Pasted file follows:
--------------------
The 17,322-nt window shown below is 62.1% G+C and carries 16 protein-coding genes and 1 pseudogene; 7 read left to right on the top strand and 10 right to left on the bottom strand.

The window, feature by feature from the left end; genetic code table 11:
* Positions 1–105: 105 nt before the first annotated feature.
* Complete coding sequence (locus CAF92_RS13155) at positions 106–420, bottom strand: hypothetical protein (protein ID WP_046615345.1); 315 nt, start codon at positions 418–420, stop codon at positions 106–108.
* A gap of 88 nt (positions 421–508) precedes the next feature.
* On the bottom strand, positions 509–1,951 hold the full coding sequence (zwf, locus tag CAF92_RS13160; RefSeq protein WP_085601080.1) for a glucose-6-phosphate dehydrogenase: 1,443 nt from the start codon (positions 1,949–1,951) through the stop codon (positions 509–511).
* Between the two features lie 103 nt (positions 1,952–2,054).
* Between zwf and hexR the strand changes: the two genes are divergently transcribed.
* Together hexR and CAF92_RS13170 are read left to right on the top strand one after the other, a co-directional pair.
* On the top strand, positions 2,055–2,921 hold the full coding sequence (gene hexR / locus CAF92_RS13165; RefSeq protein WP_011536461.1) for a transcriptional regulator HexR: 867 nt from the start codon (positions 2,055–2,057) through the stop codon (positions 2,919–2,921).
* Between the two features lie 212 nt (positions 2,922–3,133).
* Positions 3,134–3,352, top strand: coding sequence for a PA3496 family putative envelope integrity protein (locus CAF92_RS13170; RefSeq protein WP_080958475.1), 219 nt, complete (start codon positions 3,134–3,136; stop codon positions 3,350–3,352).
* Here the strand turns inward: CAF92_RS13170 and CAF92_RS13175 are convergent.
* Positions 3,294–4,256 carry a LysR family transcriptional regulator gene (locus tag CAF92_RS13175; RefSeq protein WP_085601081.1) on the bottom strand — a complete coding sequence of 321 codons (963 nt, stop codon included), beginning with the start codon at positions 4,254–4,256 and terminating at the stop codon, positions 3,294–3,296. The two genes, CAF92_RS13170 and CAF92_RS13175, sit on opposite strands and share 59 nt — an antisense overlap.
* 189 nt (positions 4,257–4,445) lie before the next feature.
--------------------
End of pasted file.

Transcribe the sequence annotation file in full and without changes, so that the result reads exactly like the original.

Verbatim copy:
The 17,322-nt window shown below is 62.1% G+C and carries 16 protein-coding genes and 1 pseudogene; 7 read left to right on the top strand and 10 right to left on the bottom strand.

The window, feature by feature from the left end; genetic code table 11:
* Positions 1–105: 105 nt before the first annotated feature.
* Complete coding sequence (locus CAF92_RS13155) at positions 106–420, bottom strand: hypothetical protein (protein ID WP_046615345.1); 315 nt, start codon at positions 418–420, stop codon at positions 106–108.
* A gap of 88 nt (positions 421–508) precedes the next feature.
* On the bottom strand, positions 509–1,951 hold the full coding sequence (zwf, locus tag CAF92_RS13160; RefSeq protein WP_085601080.1) for a glucose-6-phosphate dehydrogenase: 1,443 nt from the start codon (positions 1,949–1,951) through the stop codon (positions 509–511).
* Between the two features lie 103 nt (positions 1,952–2,054).
* Between zwf and hexR the strand changes: the two genes are divergently transcribed.
* Together hexR and CAF92_RS13170 are read left to right on the top strand one after the other, a co-directional pair.
* On the top strand, positions 2,055–2,921 hold the full coding sequence (gene hexR / locus CAF92_RS13165; RefSeq protein WP_011536461.1) for a transcriptional regulator HexR: 867 nt from the start codon (positions 2,055–2,057) through the stop codon (positions 2,919–2,921).
* Between the two features lie 212 nt (positions 2,922–3,133).
* Positions 3,134–3,352, top strand: coding sequence for a PA3496 family putative envelope integrity protein (locus CAF92_RS13170; RefSeq protein WP_080958475.1), 219 nt, complete (start codon positions 3,134–3,136; stop codon positions 3,350–3,352).
* Here the strand turns inward: CAF92_RS13170 and CAF92_RS13175 are convergent.
* Positions 3,294–4,256 carry a LysR family transcriptional regulator gene (locus tag CAF92_RS13175; RefSeq protein WP_085601081.1) on the bottom strand — a complete coding sequence of 321 codons (963 nt, stop codon included), beginning with the start codon at positions 4,254–4,256 and terminating at the stop codon, positions 3,294–3,296. The two genes, CAF92_RS13170 and CAF92_RS13175, sit on opposite strands and share 59 nt — an antisense overlap.
* 189 nt (positions 4,257–4,445) lie before the next feature.